How Much Spice to Add
Regardless of style, spices should be used sparingly so they don’t overwhelm the rest of the beer. You want your beer to still taste otherwise to style. Some spices can easily be overdone if the brewer’s not careful.
Some beers might focus on a single spice, while others might use a blend of spices.
Testing Your Spices
Before adding spices to your beer, it can help to test them by preparing a “tea” with the spices first. You can experiment with different blends in the tea to get the right balance of flavors and aromas for your beer. This can save you from over-spicing your beer, rendering it unpalatable.
When to Add Spices
Spices can be added in different parts of the brewing process depending on what you are using and what results you are trying to achieve. Some spices contribute the most flavor in the boil. This is also the best time to place root-based spices since they are dense and may need the boil for proper flavor extraction. Lighter herbs, such as flowers and leaves, can be added to secondary fermentation 1-2 weeks before bottling/kegging.
When adding to the boil, sanitizing the spices is not required. But when adding to secondary, they may need to be covered in vodka or another grain alcohol (such as Everclear) to sanitize them. Adding just enough to cover them works. The alcohol will also help extract some flavor from the spices. This works really great with citrus zests, cacao nibs, or seeds, such as coriander.
The following table, taken from Beer and Brewing Magazine, is an excellent resource for choosing which spices you would like to experiment with.
For new brewers, the fermentation process can look quite alien at times, especially when different batches of beer may behave differently due to different ingredients, fermentation temps, etc. Some people will dump perfectly good beer thinking it may be infected, when it actually isn’t. So before you decide whether your beer is a dumper, you will want to visually inspect and possibly even taste it to make sure it’s still worth keeping or not.
Foamy bubbles on top of the beer is called “krausen” and is NOT a sign of infection. It is completely normal and may either be a high krausen (very foamy) or a low krausen (just a thin layer of foam). Some beers may not even exhibit much of a krausen. As long as the gravity of the beer is dropping, it is fermenting. It all depends on the yeast, malt, hops, etc. So keep in mind that not all beer fermentations will look the same.
An oily sheen on top of your beer that may look kind of like thin white ice sheets with jagged edges is a sign of the beginning of an infection. This infection is usually caused by wild yeast such as Brettanomyces or wild bacteria such as lactobacillus. In some cases, it could be a combination of these or other bacteria/wild yeast. In more advanced infections, this layer of biofilm, called a “pellicle” may look very wavy, sort of like ramen noodles. Or it may look like bubbles with webbing coming off it. These are different types of infections, but cause by similar bacteria/yeast strains.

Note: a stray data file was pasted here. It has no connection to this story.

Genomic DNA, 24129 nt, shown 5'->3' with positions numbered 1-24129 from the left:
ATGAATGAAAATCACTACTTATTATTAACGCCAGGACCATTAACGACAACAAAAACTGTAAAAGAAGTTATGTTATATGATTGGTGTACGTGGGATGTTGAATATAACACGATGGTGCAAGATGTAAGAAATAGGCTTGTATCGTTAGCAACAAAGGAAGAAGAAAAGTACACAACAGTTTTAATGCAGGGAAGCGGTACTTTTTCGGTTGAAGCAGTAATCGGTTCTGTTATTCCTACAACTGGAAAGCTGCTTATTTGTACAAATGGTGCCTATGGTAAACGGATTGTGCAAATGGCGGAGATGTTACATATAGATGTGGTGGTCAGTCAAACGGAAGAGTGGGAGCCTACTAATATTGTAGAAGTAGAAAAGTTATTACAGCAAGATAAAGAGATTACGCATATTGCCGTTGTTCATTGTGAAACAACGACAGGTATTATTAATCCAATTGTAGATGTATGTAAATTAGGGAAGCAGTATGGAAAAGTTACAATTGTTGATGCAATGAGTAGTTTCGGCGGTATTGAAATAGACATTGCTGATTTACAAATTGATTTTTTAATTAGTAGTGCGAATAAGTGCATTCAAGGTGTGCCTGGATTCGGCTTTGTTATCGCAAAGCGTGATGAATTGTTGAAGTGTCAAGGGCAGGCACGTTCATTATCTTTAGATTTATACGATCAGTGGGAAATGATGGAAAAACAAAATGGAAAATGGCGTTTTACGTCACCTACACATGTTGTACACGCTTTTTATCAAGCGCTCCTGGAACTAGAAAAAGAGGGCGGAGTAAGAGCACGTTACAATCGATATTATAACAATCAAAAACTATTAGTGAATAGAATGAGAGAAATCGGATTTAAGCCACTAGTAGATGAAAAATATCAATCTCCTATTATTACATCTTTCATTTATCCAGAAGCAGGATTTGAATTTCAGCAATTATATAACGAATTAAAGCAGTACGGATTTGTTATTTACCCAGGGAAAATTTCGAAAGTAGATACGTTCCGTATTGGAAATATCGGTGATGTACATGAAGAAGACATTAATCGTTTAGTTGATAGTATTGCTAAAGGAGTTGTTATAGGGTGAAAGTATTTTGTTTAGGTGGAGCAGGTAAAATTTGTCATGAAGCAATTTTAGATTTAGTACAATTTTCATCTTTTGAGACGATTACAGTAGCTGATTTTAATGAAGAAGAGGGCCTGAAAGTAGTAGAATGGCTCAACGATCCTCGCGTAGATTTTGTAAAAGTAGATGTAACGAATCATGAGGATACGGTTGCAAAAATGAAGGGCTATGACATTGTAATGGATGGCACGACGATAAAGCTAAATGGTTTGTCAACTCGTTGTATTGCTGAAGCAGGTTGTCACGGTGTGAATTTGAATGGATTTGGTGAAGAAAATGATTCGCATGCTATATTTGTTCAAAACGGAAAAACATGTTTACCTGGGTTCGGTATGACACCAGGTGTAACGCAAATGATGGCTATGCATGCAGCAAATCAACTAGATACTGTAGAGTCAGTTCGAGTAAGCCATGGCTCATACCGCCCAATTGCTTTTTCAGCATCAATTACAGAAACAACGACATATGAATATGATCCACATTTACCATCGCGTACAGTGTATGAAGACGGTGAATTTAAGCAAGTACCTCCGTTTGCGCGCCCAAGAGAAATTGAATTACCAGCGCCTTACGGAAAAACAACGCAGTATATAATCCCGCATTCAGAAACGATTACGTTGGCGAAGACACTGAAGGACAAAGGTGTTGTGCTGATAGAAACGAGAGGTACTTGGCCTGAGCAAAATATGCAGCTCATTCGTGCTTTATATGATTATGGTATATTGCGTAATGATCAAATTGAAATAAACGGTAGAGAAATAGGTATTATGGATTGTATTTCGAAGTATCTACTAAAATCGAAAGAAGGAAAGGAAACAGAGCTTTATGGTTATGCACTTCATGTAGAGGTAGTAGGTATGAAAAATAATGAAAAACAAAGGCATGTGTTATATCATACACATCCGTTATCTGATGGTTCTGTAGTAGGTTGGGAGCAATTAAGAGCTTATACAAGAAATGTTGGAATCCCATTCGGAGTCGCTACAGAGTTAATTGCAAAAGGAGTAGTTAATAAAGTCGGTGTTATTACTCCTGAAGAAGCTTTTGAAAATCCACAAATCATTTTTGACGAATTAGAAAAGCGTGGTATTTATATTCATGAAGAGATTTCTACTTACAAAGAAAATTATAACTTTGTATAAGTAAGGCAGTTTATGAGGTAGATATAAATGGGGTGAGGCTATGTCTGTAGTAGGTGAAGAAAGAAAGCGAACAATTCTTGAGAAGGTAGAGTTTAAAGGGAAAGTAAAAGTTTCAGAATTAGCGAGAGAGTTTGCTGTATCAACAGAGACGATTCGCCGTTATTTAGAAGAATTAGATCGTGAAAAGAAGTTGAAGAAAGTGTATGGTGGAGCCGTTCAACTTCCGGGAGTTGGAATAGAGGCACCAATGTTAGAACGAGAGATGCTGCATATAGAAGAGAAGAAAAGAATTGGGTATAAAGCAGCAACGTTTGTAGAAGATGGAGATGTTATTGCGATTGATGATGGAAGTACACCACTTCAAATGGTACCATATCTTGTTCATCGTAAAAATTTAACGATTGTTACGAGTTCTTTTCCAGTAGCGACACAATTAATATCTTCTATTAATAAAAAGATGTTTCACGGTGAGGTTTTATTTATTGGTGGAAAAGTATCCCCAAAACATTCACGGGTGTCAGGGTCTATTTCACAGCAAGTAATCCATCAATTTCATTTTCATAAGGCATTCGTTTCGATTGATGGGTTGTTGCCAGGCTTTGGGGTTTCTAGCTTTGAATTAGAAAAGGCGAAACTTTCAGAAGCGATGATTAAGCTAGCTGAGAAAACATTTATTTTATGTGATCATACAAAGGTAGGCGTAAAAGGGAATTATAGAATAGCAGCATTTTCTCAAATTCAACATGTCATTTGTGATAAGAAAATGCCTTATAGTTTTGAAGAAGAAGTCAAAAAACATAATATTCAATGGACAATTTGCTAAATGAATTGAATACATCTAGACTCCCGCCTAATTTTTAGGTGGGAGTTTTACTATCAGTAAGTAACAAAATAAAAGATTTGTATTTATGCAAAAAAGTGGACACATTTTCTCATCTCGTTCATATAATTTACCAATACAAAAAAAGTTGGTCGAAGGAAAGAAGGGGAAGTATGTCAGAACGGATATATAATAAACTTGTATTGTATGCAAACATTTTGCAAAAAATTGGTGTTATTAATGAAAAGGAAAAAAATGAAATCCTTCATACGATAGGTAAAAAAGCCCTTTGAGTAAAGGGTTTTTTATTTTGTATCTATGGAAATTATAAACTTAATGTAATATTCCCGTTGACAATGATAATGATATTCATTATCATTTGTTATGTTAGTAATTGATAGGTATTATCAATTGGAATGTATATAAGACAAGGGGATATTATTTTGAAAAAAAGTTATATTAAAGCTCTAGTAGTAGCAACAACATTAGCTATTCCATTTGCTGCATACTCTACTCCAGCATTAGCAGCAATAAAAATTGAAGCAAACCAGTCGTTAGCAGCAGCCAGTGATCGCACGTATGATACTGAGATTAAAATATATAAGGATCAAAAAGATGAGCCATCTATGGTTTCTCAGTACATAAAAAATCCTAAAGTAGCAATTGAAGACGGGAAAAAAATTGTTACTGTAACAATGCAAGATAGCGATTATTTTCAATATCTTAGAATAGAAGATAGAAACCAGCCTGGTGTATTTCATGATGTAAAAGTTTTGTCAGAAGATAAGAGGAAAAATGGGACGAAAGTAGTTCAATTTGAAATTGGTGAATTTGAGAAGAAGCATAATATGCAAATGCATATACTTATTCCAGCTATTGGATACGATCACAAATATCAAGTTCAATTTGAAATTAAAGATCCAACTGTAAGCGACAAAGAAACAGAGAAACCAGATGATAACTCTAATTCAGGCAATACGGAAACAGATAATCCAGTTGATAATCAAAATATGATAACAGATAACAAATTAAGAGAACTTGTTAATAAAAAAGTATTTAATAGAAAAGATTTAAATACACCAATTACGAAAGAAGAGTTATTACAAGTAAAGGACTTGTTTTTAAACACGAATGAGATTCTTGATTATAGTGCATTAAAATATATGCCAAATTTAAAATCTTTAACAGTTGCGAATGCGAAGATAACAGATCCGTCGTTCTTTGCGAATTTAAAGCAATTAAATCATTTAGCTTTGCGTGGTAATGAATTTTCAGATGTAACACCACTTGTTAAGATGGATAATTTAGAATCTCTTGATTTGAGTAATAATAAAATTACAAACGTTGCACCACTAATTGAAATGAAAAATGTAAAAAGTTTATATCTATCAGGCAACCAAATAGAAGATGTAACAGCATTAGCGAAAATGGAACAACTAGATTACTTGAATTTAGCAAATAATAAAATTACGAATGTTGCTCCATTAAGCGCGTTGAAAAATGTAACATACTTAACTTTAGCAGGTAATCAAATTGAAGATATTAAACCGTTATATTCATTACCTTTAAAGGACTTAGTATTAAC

A pellicle is only formed in the presence of oxygen and is a way for the wild yeast/bacteria top protect itself from oxygen because they prefer an anaerobic environment. So you can still have an infection even without the pellicle formation if your beer was free of oxygen exposure during fermentation. In this case, the only way to know whether it is infected or not is to taste it. Don’t worry about getting sick because none of these wild bacteria, yeast or mold can harm you. If the beer tastes bad or rancid, you might wanna dump it. But in some cases, an infection can result in a pretty good tasting beer, albeit a sour one. Keep in mind that sour beers, which are all the rage right now, are brewed with these wild yeasts and bacteria.
If your beer was infected and you were using plastic equipment, such as our LBK or Brewmax fermenter, you may need to replace them with new equipment. Scratches inside the fermenters can harbor bacteria that is VERY difficult to sanitize. So when making sour beers with these wild yeasts/bacteria, it’s always recommended that you use glass, or at least dedicate your plastic to making sour beers only.
If your beer is infected with mold, which will be fuzzy and discolored (usually green but can be white or brownish – but always fuzzy), this can typically be skimmed off the beer. Mold only grows on the surface and will not penetrate the beer itself. Mold cannot survive the alcohol in beer. Fortunately, mold usually takes a long time to grow on beer so as long as you’re not leaving it in the fermenter for too long, you shouldn’t have this issue.
Proper cleaning/sanitizing, and the proper care of your plastic equipment (only soft cloths for cleaning, nothing that can scratch the plastic) will help prevent these types of infection. But always keep in mind that even with the best cleaning and sanitizing procedures in place, you can still get infections from time to time. Don’t let this discourage you. Learn from it and keep brewing.
Hard Cider is one of the fastest growing markets in the beverage industry. Domestic cider production rose by 264% between 2005 and 2012.
Industry revenue has grown by the hundreds of millions, and Americans, who were once skeptical of cider, are now drinking it up by the gallons.
How to “Hack” Your Mr. Beer Cider Kit
Our Hard Cider Kit makes crisp, dry cider that is incredibly tasty, but if it’s time for a change, there are many ways to modify your cider brew to keep things interesting.